With the end of the primaries, without the National Popular Vote bill in effect, the political relevance of 70% of all Americans was finished for the presidential election.

In the 2016 general election campaign

Over half (57%) of the campaign events were held in just 4 states (Florida, North Carolina, Pennsylvania, and Ohio).

Virtually all (94%) of the campaign events were in just 12 states (containing only 30% of the country's population).

In the 2012 general election campaign

38 states (including 24 of the 27 smallest states) had no campaign events, and minuscule or no spending for TV ads.

More than 99% of presidential campaign attention (ad spending and visits) was invested on voters in just the only ten competitive states..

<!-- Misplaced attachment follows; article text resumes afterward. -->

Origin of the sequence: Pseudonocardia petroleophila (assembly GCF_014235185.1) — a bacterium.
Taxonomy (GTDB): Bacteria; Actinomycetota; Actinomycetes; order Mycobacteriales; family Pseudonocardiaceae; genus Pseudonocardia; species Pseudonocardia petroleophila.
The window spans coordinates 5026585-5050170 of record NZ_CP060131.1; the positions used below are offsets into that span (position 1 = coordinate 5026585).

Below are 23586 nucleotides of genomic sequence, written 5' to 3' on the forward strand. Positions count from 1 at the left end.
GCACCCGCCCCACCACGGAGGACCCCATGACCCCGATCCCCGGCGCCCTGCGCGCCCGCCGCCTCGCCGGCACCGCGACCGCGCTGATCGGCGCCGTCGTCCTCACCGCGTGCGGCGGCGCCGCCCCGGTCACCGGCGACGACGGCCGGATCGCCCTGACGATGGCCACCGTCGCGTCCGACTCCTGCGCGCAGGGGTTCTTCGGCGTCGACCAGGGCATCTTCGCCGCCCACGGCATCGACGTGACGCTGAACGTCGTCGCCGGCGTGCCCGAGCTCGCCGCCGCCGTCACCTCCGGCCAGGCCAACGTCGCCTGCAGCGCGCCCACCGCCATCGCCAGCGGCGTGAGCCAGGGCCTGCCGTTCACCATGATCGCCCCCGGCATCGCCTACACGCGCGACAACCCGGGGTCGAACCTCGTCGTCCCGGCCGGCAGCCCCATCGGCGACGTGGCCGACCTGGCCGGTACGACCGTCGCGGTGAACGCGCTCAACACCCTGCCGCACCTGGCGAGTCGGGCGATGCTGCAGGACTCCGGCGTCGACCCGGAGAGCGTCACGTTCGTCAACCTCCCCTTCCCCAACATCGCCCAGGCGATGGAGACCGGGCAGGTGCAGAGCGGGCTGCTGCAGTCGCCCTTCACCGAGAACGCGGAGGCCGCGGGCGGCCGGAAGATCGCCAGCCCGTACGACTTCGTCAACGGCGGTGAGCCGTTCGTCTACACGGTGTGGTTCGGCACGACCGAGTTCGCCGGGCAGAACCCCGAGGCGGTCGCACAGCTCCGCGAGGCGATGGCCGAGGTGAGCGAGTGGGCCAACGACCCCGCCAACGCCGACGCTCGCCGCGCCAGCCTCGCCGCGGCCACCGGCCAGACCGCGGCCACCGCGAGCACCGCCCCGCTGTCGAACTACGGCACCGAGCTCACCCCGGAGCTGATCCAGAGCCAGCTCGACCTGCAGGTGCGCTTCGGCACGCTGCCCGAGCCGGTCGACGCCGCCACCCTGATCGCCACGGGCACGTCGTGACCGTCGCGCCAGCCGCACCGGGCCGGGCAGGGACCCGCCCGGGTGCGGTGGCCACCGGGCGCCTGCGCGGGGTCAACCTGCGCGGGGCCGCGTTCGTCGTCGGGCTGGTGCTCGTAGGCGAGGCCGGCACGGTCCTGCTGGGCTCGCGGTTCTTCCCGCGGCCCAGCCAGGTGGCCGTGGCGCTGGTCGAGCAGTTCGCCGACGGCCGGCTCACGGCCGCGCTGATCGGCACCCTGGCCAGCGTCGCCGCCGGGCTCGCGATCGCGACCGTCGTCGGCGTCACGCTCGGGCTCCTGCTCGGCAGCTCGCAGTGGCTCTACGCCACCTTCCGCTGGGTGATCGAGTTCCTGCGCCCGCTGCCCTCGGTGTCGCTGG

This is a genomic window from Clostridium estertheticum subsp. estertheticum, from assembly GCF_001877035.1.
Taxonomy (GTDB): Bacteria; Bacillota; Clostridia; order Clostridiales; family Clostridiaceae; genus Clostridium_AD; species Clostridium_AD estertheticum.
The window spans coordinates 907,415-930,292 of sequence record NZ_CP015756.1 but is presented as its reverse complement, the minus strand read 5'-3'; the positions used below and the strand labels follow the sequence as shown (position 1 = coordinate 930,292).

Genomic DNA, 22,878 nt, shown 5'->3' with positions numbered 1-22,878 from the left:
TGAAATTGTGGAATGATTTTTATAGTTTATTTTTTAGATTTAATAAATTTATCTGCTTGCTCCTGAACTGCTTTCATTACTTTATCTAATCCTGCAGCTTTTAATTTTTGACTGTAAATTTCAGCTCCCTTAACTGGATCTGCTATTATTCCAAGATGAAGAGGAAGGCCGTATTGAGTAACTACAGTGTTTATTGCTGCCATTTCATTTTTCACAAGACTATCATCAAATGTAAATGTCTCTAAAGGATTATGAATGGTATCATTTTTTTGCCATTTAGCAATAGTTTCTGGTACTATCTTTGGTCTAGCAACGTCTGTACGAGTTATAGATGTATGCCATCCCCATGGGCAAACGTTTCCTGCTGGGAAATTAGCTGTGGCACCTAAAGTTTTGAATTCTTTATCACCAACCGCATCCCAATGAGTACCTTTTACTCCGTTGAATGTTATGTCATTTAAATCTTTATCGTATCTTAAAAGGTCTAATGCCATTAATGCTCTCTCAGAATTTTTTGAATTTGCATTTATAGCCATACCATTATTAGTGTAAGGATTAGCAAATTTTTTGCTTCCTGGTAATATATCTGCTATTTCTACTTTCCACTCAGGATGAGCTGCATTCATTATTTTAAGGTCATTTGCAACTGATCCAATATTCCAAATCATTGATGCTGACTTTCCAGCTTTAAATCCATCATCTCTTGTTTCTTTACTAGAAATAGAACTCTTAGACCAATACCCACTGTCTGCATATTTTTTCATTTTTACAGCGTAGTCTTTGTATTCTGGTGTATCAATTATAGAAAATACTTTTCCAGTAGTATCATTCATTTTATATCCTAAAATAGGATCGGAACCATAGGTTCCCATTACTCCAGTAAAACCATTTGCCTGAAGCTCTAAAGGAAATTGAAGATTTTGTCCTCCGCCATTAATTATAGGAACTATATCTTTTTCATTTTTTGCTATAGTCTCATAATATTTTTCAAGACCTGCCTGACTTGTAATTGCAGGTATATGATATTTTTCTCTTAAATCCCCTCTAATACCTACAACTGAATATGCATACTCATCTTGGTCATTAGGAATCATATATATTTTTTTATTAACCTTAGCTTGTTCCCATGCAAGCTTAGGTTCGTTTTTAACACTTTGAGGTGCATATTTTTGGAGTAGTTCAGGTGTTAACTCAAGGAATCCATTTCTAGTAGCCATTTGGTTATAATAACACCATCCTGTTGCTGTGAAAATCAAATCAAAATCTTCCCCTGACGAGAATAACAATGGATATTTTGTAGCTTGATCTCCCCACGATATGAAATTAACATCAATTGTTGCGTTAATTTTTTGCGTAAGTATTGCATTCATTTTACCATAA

Two-thirds (176 of 253) of the general-election campaign events, and a similar fraction of campaign expenditures, were in just four states (Ohio, Florida, Virginia, and Iowa).

Issues of importance to non-battleground states are of so little interest to presidential candidates that they don’t even bother to poll them individually.

Charlie Cook reported in 2004:
“Senior Bush campaign strategist Matthew Dowd pointed out yesterday that the Bush campaign hadn’t taken a national poll in almost two years; instead, it has been polling [the then] 18 battleground states.”

Bush White House Press Secretary Ari Fleischer acknowledging the reality that [then] more than 2/3rds of Americans were ignored in the 2008 presidential campaign, said in the Washington Post on June 21, 2009:
“If people don’t like it, they can move from a safe state to a swing state.”